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Cross-Sectional and Longitudinal Associations between Egg Consumption and Metabolic Syndrome in Adults ≥ 40 Years Old: The Yangpyeong Cohort of the Korean Genome and Epidemiology Study (KoGES_Yangpyeong)

  • Hye Won Woo,

    Affiliations Department of Preventive Medicine, College of Medicine, Hanyang University, Seoul, Korea, Institute for Health and Society, Hanyang University, Seoul, Korea

  • Bo Youl Choi,

    Affiliations Department of Preventive Medicine, College of Medicine, Hanyang University, Seoul, Korea, Institute for Health and Society, Hanyang University, Seoul, Korea

  • Mi Kyung Kim

    Affiliations Department of Preventive Medicine, College of Medicine, Hanyang University, Seoul, Korea, Institute for Health and Society, Hanyang University, Seoul, Korea

Cross-Sectional and Longitudinal Associations between Egg Consumption and Metabolic Syndrome in Adults ≥ 40 Years Old: The Yangpyeong Cohort of the Korean Genome and Epidemiology Study (KoGES_Yangpyeong)

  • Hye Won Woo, 
  • Bo Youl Choi, 
  • Mi Kyung Kim


Since the 1970s, the public has been advised to limit egg consumption even though there is little evidence of any harmful effect of eggs on blood cholesterol. The purpose of this cross-sectional and prospective study was to evaluate the potential association between egg consumption and metabolic syndrome (MetS) and MetS components in adults ≥ 40 years in KoGES_Yangpyeong. Yangpyeong is a rural area in South Korea. A total of 2,887 subjects (men 1,115, women 1,772) were recruited from 2005 to 2009, based on a physical examination and questionnaires administered using standardized protocol. After excluding subjects who had MetS at baseline, 1,663 subjects (675 men, 958 women) were followed for 3.20 years (range: 0.34–8.70). During the follow-up period, MetS occurred in 289 subjects. More than 3 eggs per week was significantly associated with decreased risk of MetS in both men (RR = 0.46, 95% CI, 0.26–0.82, P for trend = 0.1093) and women (RR = 0.54, 95% CI, 0.31–0.93, P for trend 0.0325) compared to non-users. There was a cross-sectional inverse relationship between egg consumption and abdominal obesity in men and women. Also, prospectively, higher egg consumption in men was associated with a decreased risk of high fasting blood glucose (RR = 0.39, 95% CI, 0.22–0.67, P for trend = 0.0042) and high triglycerides (RR = 0.42, 95% CI, 0.22–0.80, P for trend = 0.1080). In conclusion, our findings suggest that higher egg consumption may reduce the risk of MetS both in men and women, and the risk of high fasting blood glucose and high triglycerides in men. Current guidelines regarding egg consumption may need to be re-visited for healthy middle-aged and elderly people.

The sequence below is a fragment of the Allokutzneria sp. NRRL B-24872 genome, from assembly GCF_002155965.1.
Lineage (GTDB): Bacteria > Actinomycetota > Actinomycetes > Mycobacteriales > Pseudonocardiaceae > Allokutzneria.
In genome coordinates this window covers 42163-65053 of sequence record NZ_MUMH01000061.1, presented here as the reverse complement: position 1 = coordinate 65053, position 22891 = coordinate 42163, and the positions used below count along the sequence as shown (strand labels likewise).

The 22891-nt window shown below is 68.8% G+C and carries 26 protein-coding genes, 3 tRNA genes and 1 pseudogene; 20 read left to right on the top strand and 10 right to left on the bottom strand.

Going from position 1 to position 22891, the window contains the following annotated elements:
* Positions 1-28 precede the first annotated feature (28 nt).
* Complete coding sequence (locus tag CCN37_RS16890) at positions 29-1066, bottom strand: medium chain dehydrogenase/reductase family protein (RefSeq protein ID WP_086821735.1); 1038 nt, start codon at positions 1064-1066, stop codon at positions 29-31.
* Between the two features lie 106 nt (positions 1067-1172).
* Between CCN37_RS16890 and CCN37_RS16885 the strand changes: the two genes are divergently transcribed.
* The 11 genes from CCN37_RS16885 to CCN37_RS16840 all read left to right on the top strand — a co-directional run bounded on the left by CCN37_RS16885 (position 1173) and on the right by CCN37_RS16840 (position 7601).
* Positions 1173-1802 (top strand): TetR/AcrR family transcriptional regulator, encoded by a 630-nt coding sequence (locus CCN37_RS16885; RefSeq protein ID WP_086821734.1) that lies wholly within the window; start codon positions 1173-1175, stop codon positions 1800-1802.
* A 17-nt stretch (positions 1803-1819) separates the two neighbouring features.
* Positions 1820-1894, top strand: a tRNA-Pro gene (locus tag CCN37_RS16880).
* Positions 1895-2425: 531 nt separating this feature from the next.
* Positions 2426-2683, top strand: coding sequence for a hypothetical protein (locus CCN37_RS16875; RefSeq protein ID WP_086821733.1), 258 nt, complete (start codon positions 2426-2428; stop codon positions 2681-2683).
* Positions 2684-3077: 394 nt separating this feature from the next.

Data from epidemiologic studies on coronary heart disease (CHD) have consistently reported a positive association with increased LDL cholesterol [1]. Because egg, which contain about 71% of the recommended daily intake of cholesterol, is a major source of dietary cholesterol, the relationship between CHD and dietary intake of eggs has received much attention [1] and the public has been advised to limit consumption of eggs [2]. However, three US and one Japanese prospective cohort studies did not show any association between egg consumption and CHD, cardiovascular disease (CVD), or mortality in free living adults [36]. In a general population-based study, egg consumption was not cross-sectionally correlated with high serum cholesterol concentration [7].

Nevertheless, there has been concern that dietary cholesterol, which may contribute to abnormal lipid profiles by changing apolipoprotein profiles [8], might increase the risk of CVD among diabetic patients. In some previous epidemiologic studies among diabetic patients, harmful effects of egg consumption on CVD incidence, which have not been observed in healthy populations [36], were observed. However, a clinical trial feeding a diet high in cholesterol due to egg to diabetic patients did not have any adverse effects on cardiovascular risk factors such as blood lipid profiles or blood glucose profiles [9]. Another clinical trial comparing whole eggs with a yolk-free egg substitute in subjects with metabolic syndrome (MetS) reported superior atherogenic lipoprotein profiles and insulin sensitivity in the group consuming the whole eggs [10]. It was suggested that egg yolk rich in phosphatidyl choline and other phospholipids has a beneficial effect [10].